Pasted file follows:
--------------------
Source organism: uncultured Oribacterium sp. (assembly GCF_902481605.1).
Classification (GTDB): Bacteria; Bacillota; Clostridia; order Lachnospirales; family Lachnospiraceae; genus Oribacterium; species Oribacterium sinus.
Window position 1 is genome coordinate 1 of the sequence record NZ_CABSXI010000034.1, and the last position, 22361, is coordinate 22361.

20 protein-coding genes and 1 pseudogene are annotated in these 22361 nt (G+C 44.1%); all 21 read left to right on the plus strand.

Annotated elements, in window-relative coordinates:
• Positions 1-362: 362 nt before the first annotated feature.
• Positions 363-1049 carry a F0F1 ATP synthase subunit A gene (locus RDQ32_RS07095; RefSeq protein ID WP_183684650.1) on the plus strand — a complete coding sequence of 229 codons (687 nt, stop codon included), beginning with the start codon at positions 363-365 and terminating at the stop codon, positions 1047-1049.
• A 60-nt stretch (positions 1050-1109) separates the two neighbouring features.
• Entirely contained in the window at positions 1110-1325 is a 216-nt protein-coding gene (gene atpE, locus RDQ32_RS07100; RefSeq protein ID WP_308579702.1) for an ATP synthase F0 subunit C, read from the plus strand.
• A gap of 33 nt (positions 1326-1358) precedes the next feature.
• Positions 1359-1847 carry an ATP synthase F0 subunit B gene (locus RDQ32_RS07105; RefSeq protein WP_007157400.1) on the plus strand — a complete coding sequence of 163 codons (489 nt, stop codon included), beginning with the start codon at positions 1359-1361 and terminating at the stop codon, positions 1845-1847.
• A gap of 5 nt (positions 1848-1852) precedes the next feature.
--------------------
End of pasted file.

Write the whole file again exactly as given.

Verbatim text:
Source organism: uncultured Oribacterium sp. (assembly GCF_902481605.1).
Classification (GTDB): Bacteria; Bacillota; Clostridia; order Lachnospirales; family Lachnospiraceae; genus Oribacterium; species Oribacterium sinus.
Window position 1 is genome coordinate 1 of the sequence record NZ_CABSXI010000034.1, and the last position, 22361, is coordinate 22361.

20 protein-coding genes and 1 pseudogene are annotated in these 22361 nt (G+C 44.1%); all 21 read left to right on the plus strand.

Annotated elements, in window-relative coordinates:
• Positions 1-362: 362 nt before the first annotated feature.
• Positions 363-1049 carry a F0F1 ATP synthase subunit A gene (locus RDQ32_RS07095; RefSeq protein ID WP_183684650.1) on the plus strand — a complete coding sequence of 229 codons (687 nt, stop codon included), beginning with the start codon at positions 363-365 and terminating at the stop codon, positions 1047-1049.
• A 60-nt stretch (positions 1050-1109) separates the two neighbouring features.
• Entirely contained in the window at positions 1110-1325 is a 216-nt protein-coding gene (gene atpE, locus RDQ32_RS07100; RefSeq protein ID WP_308579702.1) for an ATP synthase F0 subunit C, read from the plus strand.
• A gap of 33 nt (positions 1326-1358) precedes the next feature.
• Positions 1359-1847 carry an ATP synthase F0 subunit B gene (locus RDQ32_RS07105; RefSeq protein WP_007157400.1) on the plus strand — a complete coding sequence of 163 codons (489 nt, stop codon included), beginning with the start codon at positions 1359-1361 and terminating at the stop codon, positions 1845-1847.
• A gap of 5 nt (positions 1848-1852) precedes the next feature.